If you mention Egypt to your mother I’m sure she will mention terrorism and perhaps the problems that tourists have had when leaving tourist conurbations (armed escort etc.) Forewarned is forearmed. Bombings do take place from time to time in the tourist areas. Clearly that isn’t a good thing, but its amazing how robust tourism has been in light of this.

    One final note of caution with Egypt. There has been a lot of building going on in recent years and I suspect there is the danger of oversupply. If this proves to be the case then you may find your property depreciates considerably in value.

    Germany. You mentioned Berlin. While it can be done in Berlin, Dresden might be worth thinking about if you want a tourist rental that will rent well and allow you time there too. Most people think of Dresden as the place flattened in World War 2. So much has changed since then and much of the old Dresden has been built as it was before. (Just look at the tourist sites for it – you wouldn’t know it was flattened 60 years ago.) Dresden is very popular with both German and foreign tourists. It is also a two hour drive (foot down) from both Berlin and Prague.

    What David Howe said on short term rentals is certainly relevant. Finding a good team on the ground is key and there’s no guarantee you will succeed on that front even with due diligence. (David’s no mug and he’s been stung on this front.)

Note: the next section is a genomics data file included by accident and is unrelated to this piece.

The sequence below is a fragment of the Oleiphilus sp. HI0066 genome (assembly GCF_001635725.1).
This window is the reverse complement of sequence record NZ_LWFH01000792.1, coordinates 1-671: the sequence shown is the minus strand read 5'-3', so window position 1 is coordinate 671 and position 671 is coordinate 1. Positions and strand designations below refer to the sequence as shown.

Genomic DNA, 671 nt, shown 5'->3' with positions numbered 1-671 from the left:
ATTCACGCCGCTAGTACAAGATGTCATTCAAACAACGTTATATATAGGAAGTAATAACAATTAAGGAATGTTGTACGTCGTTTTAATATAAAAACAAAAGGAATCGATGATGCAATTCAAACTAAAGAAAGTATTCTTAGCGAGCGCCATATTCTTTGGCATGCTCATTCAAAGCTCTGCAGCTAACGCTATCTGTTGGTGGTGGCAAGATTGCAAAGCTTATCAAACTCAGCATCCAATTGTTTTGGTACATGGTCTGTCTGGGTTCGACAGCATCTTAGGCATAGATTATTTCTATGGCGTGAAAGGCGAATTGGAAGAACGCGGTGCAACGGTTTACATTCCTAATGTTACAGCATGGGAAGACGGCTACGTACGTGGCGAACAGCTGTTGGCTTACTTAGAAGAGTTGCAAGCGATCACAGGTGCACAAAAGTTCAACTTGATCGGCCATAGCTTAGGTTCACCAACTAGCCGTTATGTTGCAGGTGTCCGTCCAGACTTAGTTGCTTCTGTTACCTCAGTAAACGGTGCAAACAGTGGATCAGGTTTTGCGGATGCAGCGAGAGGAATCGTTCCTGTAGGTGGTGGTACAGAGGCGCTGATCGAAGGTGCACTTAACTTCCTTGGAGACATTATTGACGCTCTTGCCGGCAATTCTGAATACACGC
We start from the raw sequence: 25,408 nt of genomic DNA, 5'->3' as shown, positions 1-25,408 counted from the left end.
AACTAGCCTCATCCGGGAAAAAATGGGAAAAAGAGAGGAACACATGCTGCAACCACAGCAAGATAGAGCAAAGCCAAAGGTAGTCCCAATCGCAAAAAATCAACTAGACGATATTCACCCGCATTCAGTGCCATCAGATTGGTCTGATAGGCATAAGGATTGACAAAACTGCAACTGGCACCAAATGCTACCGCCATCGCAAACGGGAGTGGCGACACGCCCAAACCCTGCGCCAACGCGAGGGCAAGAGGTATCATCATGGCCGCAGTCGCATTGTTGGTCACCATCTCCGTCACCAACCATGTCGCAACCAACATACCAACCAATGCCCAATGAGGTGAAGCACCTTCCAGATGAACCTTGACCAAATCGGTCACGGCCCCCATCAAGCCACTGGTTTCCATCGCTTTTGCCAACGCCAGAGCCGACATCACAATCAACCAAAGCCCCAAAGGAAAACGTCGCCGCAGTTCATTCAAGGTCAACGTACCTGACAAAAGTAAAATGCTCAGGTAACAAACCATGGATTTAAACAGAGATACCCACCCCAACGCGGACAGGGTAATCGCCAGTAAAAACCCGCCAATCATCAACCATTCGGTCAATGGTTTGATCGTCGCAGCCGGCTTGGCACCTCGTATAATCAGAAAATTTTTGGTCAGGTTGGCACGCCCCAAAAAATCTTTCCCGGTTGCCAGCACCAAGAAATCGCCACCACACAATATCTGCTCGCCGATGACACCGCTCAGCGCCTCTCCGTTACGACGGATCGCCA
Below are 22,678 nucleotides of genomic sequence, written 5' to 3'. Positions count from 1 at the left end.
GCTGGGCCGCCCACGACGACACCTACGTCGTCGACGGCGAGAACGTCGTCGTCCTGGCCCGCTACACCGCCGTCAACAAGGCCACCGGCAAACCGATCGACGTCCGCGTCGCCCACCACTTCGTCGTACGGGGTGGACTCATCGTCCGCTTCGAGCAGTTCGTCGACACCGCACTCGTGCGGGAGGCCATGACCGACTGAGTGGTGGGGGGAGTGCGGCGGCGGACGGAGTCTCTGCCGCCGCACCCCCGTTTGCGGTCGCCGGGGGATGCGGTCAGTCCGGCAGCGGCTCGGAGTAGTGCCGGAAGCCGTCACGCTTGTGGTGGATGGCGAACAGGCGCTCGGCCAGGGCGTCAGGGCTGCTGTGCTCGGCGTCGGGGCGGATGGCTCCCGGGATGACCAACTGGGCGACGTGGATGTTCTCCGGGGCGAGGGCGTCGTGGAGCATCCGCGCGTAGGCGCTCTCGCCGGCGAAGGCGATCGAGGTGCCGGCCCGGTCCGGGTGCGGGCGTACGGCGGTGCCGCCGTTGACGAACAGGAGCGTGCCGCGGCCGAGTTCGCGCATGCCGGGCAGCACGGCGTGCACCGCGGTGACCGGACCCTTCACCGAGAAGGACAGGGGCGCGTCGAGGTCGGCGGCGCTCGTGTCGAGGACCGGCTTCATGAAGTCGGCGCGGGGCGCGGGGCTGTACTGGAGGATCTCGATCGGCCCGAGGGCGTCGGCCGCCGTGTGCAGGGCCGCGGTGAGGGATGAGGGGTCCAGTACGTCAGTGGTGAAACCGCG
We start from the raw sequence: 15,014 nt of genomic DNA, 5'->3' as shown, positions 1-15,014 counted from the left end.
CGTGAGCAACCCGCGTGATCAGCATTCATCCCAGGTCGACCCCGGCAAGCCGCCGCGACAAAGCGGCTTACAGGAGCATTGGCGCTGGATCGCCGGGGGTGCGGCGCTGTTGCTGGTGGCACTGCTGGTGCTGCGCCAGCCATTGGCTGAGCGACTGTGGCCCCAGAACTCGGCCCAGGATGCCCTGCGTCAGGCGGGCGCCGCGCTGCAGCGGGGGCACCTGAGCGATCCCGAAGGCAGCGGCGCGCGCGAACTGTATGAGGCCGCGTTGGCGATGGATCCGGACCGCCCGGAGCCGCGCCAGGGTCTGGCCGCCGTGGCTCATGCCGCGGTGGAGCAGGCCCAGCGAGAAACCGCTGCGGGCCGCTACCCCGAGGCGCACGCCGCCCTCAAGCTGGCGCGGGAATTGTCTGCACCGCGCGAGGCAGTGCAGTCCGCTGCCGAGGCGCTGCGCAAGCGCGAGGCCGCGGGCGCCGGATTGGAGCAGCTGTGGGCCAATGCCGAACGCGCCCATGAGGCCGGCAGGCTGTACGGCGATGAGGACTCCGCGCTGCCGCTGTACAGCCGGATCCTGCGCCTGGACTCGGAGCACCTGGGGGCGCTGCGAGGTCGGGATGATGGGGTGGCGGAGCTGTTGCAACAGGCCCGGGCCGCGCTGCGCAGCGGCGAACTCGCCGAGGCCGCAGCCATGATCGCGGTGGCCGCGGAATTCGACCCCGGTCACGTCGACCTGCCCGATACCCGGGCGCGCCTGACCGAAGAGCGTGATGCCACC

I’ve placed my thoughts on where to place your money on the “EUR 60,000 to invest” thread.
     
  12. The Soup Dragon

    The Soup Dragon Senior Member

    Post above appeared twice, just deleting the 2nd one!
     
  13. rossantony

    rossantony New Member

    im no expert on.......

    sweden..although i have had great times there. the only issue i can raise here is that it was very expensive there, on holiday, and that was 20 years ago!

    france..it is a big favorite with the brits, the weather can be an issue..the majority on british holiday makers that are active in the rental market generally look for guaranteed sun. its mostly popular with the wine and dine set, who buy for personal use..also its eurozone, which is very expensive for a brit buyer right now..

    germany..i do have some tenanted units in berlin, which come with a guaranteed income, although i am not sure your budget will get you on board.

    regards

    rossantony
     
  14. rossantony

    rossantony New Member

    on thread..

    hi soupdragon...

    the last bomb in egypt was in sharm el sheik 3 years ago now, so not happening all the time! since then turkey (marmaris) london, spain, have all been hit...Egypt was hit because it is an ally of the west, and since the response by the egyptian government has been gladly received. I feel safer here than back home in wiltshire, we have an almost 0% crime rate out here, wheras back home hoodies control the streets ( daily mail quote )

    I live here, and do not need an armed escort to travel freely. They only issue armed escorts to tourist coaches travelling through the interior to Luxor and Aswan. These armed escorts are designed to be deterrent in their nature, and are a good thing. dont imagine a jeep full of rozzers armed to the teeth either, its usually a sleepy, smiley copper, with a sidearm.

    the presidents son, gamal mubarek is a vey enlightened individual, i wonder if you have watched the bbc's coverage of the world economic forum held last week in sharm? he had tony blair smiling from ear to ear..(sic)

    we have 7% growth per annum GDP, and falling unemployment, massive FDI, a a government commited to reform.